A common additive in diesel fuel can cause liver damage, say researchers at Marshall University.
They’ve shown that nanoparticles of cerium oxide — a common diesel additive used to increase engine fuel efficiency — can travel from the lungs to the liver and cause toxic effects.
The team found a dose-dependent increase in the concentration of cerium in the liver of animals that had been exposed to the nanoparticles. And these increases in cerium were associated with increased amounts of liver enzymes in the blood, along with histological evidence consistent with liver damage.
As well as its use as a fuel additive, cerium oxide’s also widely used as a polishing agent for glass mirrors, television tubes and ophthalmic lenses.
Some studies have found that cerium oxide nanoparticles may also be capable of acting as antioxidants, leading researchers to suggest they might potentially be used in the treatment of cardiovascular disease, neurodegenerative disease and radiation-induced tissue damage.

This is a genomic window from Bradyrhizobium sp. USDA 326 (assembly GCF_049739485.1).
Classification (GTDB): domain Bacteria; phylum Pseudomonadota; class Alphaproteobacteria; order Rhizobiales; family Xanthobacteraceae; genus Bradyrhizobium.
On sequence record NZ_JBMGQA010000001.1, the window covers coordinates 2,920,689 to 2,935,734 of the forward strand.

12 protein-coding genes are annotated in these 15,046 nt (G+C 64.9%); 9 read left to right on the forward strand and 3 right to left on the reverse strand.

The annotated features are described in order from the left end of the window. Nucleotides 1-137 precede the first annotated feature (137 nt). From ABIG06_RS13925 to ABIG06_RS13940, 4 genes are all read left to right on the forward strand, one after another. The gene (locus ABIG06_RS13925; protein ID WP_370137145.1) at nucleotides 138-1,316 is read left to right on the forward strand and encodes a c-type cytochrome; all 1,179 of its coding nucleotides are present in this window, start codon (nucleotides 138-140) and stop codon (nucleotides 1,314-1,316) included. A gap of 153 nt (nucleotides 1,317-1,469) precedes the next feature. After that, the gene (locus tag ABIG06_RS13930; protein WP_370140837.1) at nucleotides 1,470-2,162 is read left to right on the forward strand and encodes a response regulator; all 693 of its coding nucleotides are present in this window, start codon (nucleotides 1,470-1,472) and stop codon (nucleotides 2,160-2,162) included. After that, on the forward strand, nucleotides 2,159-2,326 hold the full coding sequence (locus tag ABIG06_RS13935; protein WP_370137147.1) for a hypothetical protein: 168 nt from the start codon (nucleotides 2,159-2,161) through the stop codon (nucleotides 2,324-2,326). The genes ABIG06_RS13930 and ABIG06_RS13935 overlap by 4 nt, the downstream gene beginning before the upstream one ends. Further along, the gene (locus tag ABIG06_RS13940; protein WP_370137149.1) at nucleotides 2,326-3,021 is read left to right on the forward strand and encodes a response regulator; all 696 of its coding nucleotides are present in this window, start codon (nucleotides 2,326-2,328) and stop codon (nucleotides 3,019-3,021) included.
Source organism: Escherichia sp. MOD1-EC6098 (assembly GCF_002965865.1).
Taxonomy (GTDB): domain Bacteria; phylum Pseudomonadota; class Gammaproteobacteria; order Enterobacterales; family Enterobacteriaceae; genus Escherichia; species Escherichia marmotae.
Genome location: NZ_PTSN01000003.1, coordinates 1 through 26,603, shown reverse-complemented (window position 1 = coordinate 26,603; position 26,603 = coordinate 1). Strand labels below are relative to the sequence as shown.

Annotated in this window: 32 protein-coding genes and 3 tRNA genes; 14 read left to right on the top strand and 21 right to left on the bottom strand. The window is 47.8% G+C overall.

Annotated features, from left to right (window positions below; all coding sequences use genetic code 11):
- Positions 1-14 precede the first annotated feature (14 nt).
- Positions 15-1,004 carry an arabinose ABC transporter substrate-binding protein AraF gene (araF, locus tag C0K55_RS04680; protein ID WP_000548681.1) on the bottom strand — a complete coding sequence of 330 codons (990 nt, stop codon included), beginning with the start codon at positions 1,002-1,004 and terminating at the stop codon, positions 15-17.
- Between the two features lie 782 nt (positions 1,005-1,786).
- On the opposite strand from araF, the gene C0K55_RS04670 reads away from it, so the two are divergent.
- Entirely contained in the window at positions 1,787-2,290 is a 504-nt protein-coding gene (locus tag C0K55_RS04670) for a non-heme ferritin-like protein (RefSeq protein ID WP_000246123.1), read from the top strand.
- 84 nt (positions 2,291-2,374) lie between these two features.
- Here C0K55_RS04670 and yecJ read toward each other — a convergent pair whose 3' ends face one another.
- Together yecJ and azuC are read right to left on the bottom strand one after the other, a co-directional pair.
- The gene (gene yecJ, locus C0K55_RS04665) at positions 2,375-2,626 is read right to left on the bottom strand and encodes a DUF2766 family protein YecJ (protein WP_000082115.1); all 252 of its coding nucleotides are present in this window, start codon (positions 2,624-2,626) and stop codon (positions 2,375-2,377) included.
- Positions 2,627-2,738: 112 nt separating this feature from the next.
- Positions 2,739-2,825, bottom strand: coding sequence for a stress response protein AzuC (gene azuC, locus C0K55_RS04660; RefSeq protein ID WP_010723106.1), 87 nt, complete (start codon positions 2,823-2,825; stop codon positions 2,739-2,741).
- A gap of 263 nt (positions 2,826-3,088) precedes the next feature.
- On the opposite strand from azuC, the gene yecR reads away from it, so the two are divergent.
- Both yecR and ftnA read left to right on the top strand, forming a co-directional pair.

“Given the ever-increasing use of nanomaterials in industry and in the products we buy, it is becoming increasingly important to understand if these substances may be harmful,” says Dr Eric Blough, director of Marshall’s Center for Diagnostic Nanosystems.
“To our knowledge, this is the first report to evaluate if inhaled cerium oxide nanoparticles exhibit toxic effects in the liver.”
The team says that the potential effects of nanomaterials on the environment and cellular function are not yet well understood.
“Our next step is to determine the mechanism of the toxicity,” says PhD student Dr Siva Nalabotu.